Disney Scraps Plan to Move Thousands of Jobs to Florida
The Walt Disney Co. announced Thursday that it was scrapping plans to build a new campus in central Florida and relocate 2,000 employees from Southern California to work in digital technology, finance and product development.
The decision follows a year of blitzes from Florida Gov. Ron DeSantis and the Legislature, with Disney filing a First Amendment lawsuit against him and other officials last month.
Disney had planned to build the campus about 20 miles from the giant Walt Disney World theme park resort, but Josh D’Amaro — chairman of the parks, experiences and products division — said in a memo to employees that “new leadership and changing business conditions” prompted the company to abandon those plans.
“I remain optimistic about the direction of our Walt Disney World business,” D’Amaro said. “We have plans to invest $17 billion and create 13,000 jobs over the next ten years. I hope we’re able to do so.”
DeSantis’ office did not immediately respond to a message seeking comment about the announcement.
Disney and DeSantis have been engaged in a tug-of-war for more than a year that has engulfed the company and the GOP governor in criticism as he prepares to launch an expected presidential bid in the coming weeks.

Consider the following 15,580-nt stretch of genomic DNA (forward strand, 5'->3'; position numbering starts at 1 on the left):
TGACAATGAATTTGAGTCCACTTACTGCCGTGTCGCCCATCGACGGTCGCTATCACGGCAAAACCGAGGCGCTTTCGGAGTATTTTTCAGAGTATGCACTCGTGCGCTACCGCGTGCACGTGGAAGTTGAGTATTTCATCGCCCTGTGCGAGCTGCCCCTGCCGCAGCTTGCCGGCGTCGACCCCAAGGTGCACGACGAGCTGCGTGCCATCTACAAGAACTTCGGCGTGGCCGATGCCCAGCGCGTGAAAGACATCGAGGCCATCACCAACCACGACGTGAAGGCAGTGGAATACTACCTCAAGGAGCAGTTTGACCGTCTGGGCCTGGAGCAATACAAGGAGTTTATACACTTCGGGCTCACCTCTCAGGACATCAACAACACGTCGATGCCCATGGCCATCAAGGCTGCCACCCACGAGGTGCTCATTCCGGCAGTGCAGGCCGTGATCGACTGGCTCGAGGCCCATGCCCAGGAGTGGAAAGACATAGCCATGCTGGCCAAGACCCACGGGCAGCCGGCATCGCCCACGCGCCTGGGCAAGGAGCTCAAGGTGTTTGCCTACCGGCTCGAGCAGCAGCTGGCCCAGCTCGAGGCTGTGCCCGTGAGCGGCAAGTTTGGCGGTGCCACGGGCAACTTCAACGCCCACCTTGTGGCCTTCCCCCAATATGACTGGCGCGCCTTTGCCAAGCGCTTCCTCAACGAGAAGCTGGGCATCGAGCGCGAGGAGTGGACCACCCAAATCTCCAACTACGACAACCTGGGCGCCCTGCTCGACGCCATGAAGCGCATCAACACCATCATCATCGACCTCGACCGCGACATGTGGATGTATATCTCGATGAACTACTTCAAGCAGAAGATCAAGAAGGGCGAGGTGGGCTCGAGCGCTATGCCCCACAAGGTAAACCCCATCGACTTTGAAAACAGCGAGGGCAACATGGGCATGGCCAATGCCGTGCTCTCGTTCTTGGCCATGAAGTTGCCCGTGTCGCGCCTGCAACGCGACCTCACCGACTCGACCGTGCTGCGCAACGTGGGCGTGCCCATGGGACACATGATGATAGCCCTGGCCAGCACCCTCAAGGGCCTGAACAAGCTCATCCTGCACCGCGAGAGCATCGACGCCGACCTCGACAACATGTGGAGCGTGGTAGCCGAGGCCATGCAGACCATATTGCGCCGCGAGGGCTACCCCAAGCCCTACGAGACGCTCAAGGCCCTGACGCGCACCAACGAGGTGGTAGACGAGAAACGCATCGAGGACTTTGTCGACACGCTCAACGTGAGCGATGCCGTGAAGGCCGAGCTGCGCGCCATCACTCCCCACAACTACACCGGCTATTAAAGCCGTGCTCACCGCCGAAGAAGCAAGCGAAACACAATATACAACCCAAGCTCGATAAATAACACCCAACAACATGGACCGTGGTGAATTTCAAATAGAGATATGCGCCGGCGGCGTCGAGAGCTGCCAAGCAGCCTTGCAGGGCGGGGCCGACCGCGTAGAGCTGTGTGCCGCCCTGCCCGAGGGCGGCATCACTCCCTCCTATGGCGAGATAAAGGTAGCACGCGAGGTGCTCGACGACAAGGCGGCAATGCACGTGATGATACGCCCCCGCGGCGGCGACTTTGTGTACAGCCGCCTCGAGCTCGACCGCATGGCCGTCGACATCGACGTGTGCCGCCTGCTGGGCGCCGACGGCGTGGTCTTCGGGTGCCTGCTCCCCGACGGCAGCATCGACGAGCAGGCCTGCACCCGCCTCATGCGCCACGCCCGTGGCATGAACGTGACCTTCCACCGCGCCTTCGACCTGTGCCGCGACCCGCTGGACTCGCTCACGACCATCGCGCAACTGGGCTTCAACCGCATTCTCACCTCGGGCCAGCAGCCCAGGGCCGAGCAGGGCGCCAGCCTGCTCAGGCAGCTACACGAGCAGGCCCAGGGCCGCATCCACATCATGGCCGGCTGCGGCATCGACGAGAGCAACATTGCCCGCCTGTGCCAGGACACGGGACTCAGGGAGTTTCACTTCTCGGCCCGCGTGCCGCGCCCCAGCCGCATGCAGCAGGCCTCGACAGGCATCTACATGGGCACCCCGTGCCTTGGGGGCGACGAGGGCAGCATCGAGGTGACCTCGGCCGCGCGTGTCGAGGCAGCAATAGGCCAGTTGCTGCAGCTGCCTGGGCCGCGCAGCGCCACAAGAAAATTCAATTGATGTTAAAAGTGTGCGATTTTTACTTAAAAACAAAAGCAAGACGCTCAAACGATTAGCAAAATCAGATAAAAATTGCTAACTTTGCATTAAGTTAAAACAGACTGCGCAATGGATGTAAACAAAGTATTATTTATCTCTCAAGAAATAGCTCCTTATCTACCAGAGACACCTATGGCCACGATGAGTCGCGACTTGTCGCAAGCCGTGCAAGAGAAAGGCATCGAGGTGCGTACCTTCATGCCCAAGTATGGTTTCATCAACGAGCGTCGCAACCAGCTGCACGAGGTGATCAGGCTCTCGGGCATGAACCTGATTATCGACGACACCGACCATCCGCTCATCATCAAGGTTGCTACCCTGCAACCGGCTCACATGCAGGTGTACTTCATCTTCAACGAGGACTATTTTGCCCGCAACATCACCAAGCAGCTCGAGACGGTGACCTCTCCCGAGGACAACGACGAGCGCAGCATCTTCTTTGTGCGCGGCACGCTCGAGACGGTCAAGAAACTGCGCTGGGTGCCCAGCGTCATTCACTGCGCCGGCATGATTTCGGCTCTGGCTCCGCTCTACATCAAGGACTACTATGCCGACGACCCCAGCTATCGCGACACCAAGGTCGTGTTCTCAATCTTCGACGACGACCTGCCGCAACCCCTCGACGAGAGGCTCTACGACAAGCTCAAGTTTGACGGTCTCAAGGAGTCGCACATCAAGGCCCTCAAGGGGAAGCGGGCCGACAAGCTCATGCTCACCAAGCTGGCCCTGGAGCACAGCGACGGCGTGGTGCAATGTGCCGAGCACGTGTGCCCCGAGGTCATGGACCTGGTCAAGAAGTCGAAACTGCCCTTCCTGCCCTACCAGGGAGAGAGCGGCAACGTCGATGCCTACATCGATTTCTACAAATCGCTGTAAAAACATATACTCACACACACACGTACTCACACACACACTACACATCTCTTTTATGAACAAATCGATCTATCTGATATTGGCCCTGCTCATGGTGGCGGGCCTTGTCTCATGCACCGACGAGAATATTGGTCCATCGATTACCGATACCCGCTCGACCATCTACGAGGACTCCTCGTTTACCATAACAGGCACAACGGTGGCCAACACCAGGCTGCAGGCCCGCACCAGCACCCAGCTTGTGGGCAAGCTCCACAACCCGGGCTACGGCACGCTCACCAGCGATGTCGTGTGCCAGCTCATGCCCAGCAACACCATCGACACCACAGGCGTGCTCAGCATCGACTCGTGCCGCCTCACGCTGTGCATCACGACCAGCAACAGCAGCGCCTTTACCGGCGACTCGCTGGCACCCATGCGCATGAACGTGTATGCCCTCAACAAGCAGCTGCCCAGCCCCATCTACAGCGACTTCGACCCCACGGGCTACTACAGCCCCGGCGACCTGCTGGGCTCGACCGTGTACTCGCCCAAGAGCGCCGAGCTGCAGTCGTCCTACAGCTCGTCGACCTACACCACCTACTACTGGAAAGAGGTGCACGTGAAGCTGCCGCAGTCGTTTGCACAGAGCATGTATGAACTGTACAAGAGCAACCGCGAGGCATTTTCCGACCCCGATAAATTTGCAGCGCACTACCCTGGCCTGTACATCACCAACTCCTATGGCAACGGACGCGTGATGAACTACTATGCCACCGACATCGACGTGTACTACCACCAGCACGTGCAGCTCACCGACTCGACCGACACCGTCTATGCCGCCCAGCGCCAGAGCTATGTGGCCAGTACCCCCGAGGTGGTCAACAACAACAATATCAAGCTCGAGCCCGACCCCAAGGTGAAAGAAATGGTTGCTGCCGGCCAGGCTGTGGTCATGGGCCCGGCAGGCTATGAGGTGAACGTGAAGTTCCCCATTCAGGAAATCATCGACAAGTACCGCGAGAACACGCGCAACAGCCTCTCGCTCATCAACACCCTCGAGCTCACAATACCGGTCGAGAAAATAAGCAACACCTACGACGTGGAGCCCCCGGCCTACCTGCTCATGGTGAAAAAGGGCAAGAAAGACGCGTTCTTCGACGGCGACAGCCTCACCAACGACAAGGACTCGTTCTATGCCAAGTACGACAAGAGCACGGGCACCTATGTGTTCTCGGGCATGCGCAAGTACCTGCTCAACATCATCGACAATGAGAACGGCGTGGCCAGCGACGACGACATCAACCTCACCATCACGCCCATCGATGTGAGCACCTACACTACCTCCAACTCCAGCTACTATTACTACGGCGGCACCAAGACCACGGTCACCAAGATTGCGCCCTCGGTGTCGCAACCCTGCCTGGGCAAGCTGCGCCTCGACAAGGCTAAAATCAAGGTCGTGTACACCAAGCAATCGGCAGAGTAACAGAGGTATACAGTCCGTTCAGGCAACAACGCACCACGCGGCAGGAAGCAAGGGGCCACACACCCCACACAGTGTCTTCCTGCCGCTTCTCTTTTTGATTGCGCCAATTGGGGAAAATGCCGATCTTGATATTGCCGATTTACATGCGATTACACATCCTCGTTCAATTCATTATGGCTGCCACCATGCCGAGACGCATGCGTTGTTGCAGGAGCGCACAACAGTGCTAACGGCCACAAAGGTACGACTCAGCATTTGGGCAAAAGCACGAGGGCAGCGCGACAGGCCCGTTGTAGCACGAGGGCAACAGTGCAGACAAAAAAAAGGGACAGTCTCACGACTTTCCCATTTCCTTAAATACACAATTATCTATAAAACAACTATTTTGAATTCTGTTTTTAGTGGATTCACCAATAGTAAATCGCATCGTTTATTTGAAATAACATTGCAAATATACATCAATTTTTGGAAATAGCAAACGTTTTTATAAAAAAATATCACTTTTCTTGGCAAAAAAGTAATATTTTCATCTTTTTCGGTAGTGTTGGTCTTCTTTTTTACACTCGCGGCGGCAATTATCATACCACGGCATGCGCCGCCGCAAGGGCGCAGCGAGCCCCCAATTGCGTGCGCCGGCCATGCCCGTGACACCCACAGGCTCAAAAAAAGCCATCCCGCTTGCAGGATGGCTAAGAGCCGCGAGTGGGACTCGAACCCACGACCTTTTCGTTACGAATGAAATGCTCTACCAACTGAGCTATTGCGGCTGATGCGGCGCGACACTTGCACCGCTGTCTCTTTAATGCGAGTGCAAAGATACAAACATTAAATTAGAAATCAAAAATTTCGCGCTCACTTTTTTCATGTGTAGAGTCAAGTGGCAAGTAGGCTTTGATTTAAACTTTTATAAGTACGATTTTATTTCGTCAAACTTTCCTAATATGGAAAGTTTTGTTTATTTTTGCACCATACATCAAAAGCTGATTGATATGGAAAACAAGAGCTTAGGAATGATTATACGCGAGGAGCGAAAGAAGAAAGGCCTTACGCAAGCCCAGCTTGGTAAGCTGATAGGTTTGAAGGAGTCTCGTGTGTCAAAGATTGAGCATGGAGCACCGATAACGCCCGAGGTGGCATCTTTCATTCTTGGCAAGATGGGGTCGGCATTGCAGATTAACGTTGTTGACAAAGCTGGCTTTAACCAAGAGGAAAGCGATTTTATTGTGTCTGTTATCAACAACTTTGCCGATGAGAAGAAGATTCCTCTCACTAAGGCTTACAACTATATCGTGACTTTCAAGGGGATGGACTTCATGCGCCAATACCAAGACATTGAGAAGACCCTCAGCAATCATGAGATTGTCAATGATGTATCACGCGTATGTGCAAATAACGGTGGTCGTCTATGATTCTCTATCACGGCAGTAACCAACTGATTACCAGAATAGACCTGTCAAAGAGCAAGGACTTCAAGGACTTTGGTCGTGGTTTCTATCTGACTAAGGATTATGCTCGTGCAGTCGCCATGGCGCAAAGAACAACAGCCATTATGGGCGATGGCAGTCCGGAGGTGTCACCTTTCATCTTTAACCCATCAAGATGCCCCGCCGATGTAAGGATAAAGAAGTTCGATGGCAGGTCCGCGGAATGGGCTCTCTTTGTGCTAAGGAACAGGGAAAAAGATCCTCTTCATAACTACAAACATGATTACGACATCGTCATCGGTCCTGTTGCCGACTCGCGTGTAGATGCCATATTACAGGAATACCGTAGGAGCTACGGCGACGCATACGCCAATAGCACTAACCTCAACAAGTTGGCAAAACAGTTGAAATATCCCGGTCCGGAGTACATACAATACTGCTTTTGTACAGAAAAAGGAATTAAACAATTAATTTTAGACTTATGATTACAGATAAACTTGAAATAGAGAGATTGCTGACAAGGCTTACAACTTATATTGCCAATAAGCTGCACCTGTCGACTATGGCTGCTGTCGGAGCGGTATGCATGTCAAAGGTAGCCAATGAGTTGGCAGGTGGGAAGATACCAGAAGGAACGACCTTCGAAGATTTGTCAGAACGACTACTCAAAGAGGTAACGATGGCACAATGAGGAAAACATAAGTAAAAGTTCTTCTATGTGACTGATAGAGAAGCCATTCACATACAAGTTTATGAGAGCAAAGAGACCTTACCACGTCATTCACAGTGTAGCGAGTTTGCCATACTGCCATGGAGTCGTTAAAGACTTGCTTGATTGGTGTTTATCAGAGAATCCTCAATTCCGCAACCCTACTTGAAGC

The feud started after Disney, in the face of significant pressure, publicly opposed a state law that bans classroom lessons on sexual orientation and gender identity in early grades, a policy critics call “Don’t Say Gay.”
As punishment, DeSantis took over Disney World’s self-governing district through legislation passed by lawmakers and appointed a new board of supervisors. Before the new board came in, the company signed agreements with the old board stripping the new supervisors of design and construction authority.
In response, the Republican-controlled Florida Legislature passed legislation allowing the DeSantis-appointed board to repeal those agreements and made the theme park resort’s monorail system subject to state inspection, when it previously had been done in-house.
Disney’s suit against DeSantis alleges the governor waged a “targeted campaign of government retaliation.” It asks a federal judge to void the takeover of the theme park district, as well as the DeSantis oversight board’s actions, on the grounds that they were violations of the company’s free speech rights.
The creation of Disney’s self-governing district by the Florida Legislature was instrumental in the company’s decision in the 1960s to build in Lake Buena Vista, near Orlando.
Disney told the state at the time that it planned to build a futuristic city that would include a transit system and urban planning innovations, so the company needed autonomy.
The futuristic city never materialized, however, and instead morphed into a second theme park that opened in 1982.
The Western Journal has reviewed this Associated Press story and may have altered it prior to publication to ensure that it meets our editorial standards.
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